The story of Ashbourne (Courtesy of Ashbourne Historical Society)
The modern town of Ashbourne (1820) is located 20 kilometres north of Dublin City on the site of the earlier settlement of Killegland. The area has always been attractive to settlers as it is fertile, low lying and drained by the Broadmeadow River. The construction of the Killegland Street complex and the motorway (2000–2008) has uncovered a wealth of new evidence of occupation and industry in the area over thousands of years. Archaeological surveys show that the area has been occupied from as early as 4000 BC. Finds include early and late Stone Age tools. Killegland playground on Castle Street is on the site of a prehistoric ring ditch and cremation pit. Evidence of Bronze Age fulacht fia (a pit filled with water into which stones heated in a fire were placed in order to cook meat) were found at Castle Street roundabout and also at Cnoc Neil, 1.5 km south of the town
An Early Christian monastic settlement (AD 430–1200) discovered at Raystown, 1.5 km west of the town, contained several enclosures with no less than seven horizontal mills and a large graveyard. Nearer to the town, the area around Killegland graveyard was also an early Christian monastic settlement AD 800–1200. The name Killegland may derive from St Declan of the Decies. After the Norman invasion the church at Killegland was granted by charter to the Abbey of St Thomas in Dublin by various Norman knights including Hugh de Lacey and Walter Wafre. The settlement at Killegland was described in these charters (1194–1224) ‘Grants all my water (works)at Killegelan, with the site of the mill and a messuage at which Hugo the miller is tenant, with appurtenances and (rights of) common pasture (and for) six cows in the aforesaid settlement (villa) of Killegelan’. Recent excavations in Killegland have shown evidence of a medieval farmhouse and village occupied between the 12th and 17th centuries.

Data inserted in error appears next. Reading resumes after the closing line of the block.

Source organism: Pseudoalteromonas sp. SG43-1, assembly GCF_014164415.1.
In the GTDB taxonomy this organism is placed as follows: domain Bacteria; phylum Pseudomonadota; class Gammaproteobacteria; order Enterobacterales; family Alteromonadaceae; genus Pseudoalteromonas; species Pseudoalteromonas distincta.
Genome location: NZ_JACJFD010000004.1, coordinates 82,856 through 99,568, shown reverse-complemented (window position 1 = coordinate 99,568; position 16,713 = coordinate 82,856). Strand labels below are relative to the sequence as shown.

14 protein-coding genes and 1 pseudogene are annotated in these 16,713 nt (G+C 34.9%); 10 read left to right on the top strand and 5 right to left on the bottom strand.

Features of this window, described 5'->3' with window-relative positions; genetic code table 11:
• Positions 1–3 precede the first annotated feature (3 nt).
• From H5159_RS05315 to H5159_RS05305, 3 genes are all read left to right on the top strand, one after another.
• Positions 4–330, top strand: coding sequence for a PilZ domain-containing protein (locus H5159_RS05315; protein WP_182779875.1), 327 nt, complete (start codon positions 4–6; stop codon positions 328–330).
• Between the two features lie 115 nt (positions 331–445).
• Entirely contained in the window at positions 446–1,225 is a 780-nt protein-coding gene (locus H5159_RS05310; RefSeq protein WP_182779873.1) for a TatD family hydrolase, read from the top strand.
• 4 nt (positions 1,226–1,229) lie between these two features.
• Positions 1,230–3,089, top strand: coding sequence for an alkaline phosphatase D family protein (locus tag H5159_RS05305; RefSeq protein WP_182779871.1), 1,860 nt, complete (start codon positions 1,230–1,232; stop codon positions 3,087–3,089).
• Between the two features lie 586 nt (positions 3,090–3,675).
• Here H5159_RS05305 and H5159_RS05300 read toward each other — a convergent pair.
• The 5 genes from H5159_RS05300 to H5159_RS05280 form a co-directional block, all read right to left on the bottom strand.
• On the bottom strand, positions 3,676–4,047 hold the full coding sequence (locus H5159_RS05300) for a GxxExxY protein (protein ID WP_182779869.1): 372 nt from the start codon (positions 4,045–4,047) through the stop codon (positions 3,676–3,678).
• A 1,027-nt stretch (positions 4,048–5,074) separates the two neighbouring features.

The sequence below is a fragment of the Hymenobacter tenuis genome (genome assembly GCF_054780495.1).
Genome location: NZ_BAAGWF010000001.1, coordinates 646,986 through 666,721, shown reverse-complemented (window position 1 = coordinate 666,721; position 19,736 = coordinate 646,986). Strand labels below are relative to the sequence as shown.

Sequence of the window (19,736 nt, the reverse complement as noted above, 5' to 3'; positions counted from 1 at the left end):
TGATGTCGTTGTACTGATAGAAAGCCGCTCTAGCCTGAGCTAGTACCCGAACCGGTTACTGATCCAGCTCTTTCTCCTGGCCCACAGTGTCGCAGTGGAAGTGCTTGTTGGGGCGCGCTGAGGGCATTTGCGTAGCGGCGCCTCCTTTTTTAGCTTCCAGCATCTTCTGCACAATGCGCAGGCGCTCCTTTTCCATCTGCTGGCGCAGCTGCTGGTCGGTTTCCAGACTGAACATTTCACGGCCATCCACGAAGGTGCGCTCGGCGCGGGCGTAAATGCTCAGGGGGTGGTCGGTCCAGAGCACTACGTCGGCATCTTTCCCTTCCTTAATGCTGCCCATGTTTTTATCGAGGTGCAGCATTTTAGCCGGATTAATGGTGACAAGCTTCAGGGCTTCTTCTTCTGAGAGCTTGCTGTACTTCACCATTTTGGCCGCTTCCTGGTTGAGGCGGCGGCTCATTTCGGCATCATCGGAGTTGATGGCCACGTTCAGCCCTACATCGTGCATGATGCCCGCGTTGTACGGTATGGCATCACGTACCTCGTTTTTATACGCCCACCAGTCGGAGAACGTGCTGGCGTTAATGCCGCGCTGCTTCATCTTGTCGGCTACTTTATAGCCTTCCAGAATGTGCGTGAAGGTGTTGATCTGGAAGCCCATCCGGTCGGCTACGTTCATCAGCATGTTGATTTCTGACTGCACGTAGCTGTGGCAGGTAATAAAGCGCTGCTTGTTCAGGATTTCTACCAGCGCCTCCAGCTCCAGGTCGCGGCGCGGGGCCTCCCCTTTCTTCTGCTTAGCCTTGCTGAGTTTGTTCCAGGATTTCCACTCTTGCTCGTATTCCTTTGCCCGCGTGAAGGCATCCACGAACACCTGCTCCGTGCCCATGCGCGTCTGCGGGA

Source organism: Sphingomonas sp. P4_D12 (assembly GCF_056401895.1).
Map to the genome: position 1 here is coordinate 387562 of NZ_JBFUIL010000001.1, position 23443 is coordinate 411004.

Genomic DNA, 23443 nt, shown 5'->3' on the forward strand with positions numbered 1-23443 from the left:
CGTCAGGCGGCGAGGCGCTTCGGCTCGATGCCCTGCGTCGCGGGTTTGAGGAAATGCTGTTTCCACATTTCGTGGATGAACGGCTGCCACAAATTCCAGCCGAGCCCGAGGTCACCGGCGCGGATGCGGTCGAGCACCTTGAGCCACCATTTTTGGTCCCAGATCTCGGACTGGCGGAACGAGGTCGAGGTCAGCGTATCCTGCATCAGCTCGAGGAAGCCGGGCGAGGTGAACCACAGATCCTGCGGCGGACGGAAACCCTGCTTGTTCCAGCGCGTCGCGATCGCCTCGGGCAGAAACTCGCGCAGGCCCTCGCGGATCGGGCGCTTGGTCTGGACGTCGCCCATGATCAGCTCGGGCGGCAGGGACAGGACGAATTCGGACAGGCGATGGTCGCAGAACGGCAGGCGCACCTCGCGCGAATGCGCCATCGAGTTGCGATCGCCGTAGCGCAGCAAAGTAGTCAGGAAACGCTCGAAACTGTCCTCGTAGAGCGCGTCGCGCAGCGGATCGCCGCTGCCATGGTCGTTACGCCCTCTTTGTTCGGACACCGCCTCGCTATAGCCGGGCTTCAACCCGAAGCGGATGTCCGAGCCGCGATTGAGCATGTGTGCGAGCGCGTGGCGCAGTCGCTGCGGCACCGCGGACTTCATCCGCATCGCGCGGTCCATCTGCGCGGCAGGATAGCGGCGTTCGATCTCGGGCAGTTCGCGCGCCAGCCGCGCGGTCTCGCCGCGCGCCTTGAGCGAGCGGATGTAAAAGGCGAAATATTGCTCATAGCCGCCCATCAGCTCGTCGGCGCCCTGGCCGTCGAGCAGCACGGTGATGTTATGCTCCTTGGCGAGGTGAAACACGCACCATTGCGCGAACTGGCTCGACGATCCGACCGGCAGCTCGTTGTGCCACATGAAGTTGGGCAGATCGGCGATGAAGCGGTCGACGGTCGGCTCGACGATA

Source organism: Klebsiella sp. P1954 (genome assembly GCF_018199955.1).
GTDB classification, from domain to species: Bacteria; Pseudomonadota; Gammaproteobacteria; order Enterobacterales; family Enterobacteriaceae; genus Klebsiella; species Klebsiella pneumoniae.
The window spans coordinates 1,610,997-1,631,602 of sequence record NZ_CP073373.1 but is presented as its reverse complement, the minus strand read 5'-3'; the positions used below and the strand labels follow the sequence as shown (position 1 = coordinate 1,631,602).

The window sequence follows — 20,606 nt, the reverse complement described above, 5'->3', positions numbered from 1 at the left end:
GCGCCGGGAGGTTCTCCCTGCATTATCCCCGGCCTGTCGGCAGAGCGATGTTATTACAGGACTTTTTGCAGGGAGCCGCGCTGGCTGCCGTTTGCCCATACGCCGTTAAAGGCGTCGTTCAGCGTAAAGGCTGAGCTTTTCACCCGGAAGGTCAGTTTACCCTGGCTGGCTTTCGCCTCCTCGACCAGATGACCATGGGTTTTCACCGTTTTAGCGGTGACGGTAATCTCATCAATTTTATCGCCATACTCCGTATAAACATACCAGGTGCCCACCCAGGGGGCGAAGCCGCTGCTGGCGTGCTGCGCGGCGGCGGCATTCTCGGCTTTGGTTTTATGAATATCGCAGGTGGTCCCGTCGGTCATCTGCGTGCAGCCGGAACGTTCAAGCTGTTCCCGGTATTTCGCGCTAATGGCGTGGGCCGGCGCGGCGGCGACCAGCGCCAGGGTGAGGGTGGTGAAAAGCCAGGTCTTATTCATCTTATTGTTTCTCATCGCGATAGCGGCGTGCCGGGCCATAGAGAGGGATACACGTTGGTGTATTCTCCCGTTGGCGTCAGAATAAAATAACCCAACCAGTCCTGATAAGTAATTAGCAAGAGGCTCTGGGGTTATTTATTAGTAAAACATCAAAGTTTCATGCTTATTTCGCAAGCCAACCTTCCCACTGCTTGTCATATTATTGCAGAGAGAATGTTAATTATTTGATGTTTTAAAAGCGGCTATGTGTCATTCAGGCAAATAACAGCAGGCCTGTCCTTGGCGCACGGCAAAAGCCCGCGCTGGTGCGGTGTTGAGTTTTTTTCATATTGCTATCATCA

The Wafre family lived in Killegland until the mid–15th century and one William Wafre built a tower house ‘Killeglan Castle’, on the site of a previous residence, around 1414. It was described as a square block with four towers. William had no male heir and the lands and castle passed through marriage to the Segrave family. The Segraves of Killegland were very wealthy and powerful. Richard Segrave was Sheriff of Meath and later Baron of the Exchequer in the late 1500s. His son, James, was a man of gigantic stature and considered the ‘champion and most valiant man of the Pale’. He fought at the Battle of Clontibret (1595), and engaged Hugh O’Neill in single combat but was defeated and killed. The Segrave family retained Killegland and its castle for over 200 years, only losing possession when Oliver Cromwell’s Government confiscated all the lands of those involved in the 1641 uprising. The family continues to live in the area.